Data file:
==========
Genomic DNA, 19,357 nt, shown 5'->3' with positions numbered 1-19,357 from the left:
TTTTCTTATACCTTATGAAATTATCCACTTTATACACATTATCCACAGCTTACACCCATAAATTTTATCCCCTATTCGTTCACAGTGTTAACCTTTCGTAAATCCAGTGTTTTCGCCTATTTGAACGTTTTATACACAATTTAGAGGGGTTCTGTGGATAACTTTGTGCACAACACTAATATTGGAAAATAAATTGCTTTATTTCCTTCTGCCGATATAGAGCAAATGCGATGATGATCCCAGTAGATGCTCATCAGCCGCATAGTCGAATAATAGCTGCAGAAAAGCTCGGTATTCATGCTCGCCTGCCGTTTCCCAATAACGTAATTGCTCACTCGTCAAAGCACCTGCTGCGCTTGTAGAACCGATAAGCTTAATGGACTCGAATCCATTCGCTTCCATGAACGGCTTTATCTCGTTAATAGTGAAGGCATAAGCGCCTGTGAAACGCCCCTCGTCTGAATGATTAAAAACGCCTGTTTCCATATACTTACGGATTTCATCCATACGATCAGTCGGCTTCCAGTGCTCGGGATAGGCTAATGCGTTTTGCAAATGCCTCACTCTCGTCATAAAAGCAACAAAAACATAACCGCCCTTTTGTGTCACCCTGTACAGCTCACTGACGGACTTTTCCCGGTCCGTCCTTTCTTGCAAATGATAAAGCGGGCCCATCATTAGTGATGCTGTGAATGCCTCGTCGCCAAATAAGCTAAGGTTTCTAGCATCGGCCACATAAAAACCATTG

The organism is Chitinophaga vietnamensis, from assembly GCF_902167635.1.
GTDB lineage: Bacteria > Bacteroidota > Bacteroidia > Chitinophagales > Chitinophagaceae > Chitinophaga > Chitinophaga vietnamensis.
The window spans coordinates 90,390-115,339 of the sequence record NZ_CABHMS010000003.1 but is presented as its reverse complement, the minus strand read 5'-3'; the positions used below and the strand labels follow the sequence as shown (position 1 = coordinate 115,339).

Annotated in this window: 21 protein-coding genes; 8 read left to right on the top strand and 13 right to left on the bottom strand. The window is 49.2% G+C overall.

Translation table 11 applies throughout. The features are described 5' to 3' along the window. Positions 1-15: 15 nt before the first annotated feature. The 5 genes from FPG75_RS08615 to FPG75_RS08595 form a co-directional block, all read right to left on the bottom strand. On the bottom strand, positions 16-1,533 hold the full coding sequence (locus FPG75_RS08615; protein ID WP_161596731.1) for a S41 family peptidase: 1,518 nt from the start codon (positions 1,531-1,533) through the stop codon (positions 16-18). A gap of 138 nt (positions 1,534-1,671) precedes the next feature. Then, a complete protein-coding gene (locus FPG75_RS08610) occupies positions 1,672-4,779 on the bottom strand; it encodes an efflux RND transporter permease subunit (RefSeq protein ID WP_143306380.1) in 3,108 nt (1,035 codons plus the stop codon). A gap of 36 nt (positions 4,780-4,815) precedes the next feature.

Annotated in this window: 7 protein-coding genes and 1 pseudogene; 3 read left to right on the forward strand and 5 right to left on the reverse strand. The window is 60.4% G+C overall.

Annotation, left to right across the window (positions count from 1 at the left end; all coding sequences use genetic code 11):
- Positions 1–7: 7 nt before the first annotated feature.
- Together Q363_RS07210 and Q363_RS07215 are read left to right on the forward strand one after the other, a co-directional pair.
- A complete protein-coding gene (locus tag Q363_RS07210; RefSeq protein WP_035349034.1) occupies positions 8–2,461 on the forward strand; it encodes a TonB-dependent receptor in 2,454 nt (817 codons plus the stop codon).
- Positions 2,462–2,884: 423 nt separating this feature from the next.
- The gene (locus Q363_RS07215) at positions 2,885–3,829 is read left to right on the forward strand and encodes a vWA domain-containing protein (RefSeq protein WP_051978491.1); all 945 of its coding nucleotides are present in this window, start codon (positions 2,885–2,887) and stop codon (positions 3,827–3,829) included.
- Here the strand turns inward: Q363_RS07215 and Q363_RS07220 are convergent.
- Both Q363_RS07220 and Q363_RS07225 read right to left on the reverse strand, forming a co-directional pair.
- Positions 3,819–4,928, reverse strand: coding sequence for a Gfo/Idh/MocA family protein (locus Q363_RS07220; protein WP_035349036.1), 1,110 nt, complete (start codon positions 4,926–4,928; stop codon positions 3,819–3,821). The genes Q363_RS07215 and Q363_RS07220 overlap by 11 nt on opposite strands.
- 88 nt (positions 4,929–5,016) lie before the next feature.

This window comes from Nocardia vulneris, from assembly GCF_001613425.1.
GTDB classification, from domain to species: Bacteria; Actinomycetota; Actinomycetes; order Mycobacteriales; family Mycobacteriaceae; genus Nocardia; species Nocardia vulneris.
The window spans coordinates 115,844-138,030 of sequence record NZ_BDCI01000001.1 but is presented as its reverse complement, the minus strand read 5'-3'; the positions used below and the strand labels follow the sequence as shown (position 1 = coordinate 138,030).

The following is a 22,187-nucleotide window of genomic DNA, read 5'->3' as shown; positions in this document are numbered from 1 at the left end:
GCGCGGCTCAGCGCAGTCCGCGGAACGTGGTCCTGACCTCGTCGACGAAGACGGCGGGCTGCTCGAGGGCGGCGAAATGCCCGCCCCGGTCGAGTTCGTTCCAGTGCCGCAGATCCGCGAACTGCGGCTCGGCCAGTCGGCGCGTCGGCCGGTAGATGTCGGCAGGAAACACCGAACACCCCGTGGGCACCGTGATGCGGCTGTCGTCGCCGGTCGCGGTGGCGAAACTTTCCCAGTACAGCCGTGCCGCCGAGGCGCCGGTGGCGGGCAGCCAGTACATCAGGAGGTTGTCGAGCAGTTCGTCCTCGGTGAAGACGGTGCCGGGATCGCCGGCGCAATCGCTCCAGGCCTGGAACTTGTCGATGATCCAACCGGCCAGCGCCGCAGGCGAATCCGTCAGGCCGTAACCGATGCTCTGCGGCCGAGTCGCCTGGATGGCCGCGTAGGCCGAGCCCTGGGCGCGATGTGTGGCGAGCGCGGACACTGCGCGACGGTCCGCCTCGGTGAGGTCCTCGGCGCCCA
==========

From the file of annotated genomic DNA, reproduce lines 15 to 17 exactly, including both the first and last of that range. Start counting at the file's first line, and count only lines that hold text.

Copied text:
- Here the strand turns inward: Q363_RS07215 and Q363_RS07220 are convergent.
- Both Q363_RS07220 and Q363_RS07225 read right to left on the reverse strand, forming a co-directional pair.
- Positions 3,819–4,928, reverse strand: coding sequence for a Gfo/Idh/MocA family protein (locus Q363_RS07220; protein WP_035349036.1), 1,110 nt, complete (start codon positions 4,926–4,928; stop codon positions 3,819–3,821). The genes Q363_RS07215 and Q363_RS07220 overlap by 11 nt on opposite strands.